If the furthest one is only 70 miles away, why not just drive there hack there? At a stately 35 mph it's only about 2 hours.
My friend helped me move my hack about 100 miles on his open trailer a few years ago.
He insisted that he stay below 55 MPH and we had no problems except I couldn't stop him from smiling.
People waved, gave us the thumbs up, blew their horns, and wanted to talk when we got stuck in traffic on the interstate.
After the trip he wanted to trailer it for another 100 miles but I insisted that I needed we needed to put it in the garage!
Listen to Ray. He knows what he's saying. My dad has a hack and it is cross-trussed with motorcycle tie-downs to keep things from shimmying apart when towing, too...helps a lot. He also found that 55 mph with a solid axle tow vehicle was OK but deadly with IRS on his Nissan van.
He also found that tongue weight on the hitch went NEGATIVE at speeds over about 40MPH. This combined with IRS on tow vehicle and it was positively hair raising to tow over 50MPH. He took my advice (30 years later) to extend the trailer deck forward about a foot to provide more tongue weight and "zero" out the lift provided by headwinds hitting the windshield. This has helped immensely.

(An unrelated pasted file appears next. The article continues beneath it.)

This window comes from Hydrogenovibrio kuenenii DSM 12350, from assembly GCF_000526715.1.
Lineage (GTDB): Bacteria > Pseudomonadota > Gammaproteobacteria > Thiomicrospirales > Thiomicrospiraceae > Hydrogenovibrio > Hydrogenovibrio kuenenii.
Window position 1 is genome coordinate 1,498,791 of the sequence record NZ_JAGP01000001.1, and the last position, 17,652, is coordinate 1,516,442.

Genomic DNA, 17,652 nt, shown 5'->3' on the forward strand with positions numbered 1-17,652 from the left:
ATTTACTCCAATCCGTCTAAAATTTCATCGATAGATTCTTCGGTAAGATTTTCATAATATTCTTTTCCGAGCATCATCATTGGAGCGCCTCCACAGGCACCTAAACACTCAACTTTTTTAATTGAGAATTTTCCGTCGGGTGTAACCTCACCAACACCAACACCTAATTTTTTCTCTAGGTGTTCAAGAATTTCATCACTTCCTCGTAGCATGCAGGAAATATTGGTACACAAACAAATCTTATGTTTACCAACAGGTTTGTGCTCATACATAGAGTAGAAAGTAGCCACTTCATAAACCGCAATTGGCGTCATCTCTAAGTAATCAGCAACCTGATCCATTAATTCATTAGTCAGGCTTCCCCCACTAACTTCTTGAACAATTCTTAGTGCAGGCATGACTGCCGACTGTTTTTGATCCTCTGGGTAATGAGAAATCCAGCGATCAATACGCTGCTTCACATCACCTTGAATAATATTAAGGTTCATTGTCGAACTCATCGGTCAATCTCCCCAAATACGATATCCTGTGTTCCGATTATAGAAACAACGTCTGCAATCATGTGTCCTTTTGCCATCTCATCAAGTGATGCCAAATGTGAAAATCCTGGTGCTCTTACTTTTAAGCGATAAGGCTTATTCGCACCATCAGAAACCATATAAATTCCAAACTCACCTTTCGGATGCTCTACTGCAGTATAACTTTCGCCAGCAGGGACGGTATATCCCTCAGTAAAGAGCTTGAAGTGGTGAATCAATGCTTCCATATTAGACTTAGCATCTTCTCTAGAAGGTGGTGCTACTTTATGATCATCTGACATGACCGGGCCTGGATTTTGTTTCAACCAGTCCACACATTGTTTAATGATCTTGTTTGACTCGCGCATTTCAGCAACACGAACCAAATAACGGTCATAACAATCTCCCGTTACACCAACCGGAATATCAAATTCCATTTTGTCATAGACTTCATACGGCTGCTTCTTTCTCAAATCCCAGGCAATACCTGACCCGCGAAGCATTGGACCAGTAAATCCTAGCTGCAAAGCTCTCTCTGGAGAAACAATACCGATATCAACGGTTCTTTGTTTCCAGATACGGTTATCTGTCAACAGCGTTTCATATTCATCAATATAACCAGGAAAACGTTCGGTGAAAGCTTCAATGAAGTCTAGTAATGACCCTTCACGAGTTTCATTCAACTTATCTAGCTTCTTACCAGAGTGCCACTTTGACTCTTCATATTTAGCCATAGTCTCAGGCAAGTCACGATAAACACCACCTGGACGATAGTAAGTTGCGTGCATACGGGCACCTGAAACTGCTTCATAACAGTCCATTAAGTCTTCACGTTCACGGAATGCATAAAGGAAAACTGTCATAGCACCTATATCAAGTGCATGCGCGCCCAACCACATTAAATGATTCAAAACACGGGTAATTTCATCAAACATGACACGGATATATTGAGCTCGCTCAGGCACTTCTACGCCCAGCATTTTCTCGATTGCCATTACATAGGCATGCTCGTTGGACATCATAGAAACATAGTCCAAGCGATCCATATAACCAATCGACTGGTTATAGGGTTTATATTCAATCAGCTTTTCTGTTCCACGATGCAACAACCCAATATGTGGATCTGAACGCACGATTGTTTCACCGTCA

Jake, back in the late sixties when I was in college, I had a Syverson bodied depot that I trailered on my open trailer, 130 miles from the location of purchase to my home. Then I trailered it from my home to college, some 300 to 325 miles away. Granted, the initial trip was only one way and the college trip was only one round trip, but after I got out of college it was towed on shorter distances within 50 miles of home. I always drove, as opposed to backing, it on to the trailer, and other than securing it on the trailer, never did anything to reinforce the body for towing. It had no removable seat cushions or anything that could blow off, so that wasn't a problem. I had a pretty heavy foot in those days, but don't remember towing the trailer over 55 or 60 MPH.